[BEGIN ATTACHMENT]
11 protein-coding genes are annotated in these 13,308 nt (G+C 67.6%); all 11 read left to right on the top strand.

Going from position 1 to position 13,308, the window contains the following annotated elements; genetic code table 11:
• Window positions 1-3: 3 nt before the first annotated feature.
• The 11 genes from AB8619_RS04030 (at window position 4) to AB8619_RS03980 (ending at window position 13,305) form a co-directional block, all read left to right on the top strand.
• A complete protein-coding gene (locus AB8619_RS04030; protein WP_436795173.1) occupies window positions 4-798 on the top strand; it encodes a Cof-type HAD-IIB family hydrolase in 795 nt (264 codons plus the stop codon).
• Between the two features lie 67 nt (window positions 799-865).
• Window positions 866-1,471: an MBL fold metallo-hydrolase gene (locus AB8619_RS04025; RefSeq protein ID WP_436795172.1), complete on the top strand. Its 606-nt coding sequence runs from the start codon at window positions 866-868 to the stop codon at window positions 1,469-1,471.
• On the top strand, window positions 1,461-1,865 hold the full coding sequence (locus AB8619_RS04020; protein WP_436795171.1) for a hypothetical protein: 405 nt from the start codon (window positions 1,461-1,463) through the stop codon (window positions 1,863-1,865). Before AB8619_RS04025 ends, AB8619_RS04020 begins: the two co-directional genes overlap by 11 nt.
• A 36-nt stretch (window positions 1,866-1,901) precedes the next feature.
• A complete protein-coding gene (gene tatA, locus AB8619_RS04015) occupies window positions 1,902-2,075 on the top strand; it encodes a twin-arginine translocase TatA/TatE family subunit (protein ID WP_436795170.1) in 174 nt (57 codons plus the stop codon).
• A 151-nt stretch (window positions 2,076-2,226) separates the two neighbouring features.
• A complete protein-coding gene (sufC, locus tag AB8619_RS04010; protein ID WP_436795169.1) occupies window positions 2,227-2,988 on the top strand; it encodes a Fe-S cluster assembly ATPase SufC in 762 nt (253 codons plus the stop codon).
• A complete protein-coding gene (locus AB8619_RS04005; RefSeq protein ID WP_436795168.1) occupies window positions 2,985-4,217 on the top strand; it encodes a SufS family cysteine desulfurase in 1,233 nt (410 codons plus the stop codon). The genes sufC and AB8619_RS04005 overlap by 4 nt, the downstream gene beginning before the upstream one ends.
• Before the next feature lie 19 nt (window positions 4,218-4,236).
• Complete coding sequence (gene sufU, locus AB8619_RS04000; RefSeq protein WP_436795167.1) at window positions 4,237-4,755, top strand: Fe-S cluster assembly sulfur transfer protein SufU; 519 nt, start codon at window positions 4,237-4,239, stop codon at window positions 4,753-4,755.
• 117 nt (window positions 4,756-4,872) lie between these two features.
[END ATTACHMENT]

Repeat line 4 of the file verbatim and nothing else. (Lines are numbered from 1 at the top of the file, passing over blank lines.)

• The 11 genes from AB8619_RS04030 (at window position 4) to AB8619_RS03980 (ending at window position 13,305) form a co-directional block, all read left to right on the top strand.